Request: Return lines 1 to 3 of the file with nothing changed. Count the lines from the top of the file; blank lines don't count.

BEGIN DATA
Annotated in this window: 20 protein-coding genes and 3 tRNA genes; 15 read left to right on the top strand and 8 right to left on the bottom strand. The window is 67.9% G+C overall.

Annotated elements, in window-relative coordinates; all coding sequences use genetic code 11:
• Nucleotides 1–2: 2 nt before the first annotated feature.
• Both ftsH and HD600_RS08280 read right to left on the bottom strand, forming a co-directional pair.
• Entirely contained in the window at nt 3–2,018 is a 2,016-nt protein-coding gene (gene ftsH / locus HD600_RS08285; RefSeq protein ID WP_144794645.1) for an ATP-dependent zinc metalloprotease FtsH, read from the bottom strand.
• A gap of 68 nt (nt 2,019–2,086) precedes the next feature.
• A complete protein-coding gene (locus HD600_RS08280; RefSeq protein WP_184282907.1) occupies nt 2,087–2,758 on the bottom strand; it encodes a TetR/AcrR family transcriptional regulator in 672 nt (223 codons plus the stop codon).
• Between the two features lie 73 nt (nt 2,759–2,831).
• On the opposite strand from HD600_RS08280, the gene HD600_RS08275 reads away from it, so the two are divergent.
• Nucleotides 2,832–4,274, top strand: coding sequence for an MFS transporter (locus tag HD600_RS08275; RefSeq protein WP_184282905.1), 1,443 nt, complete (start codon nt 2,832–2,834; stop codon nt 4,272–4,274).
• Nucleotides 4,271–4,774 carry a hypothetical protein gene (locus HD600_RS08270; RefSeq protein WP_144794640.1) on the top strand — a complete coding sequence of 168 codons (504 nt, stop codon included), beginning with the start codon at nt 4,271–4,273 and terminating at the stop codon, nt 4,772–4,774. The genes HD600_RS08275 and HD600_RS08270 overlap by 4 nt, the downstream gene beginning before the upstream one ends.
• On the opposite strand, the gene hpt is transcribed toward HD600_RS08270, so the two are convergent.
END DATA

Annotated in this window: 20 protein-coding genes and 3 tRNA genes; 15 read left to right on the top strand and 8 right to left on the bottom strand. The window is 67.9% G+C overall.

Annotated elements, in window-relative coordinates; all coding sequences use genetic code 11:
• Nucleotides 1–2: 2 nt before the first annotated feature.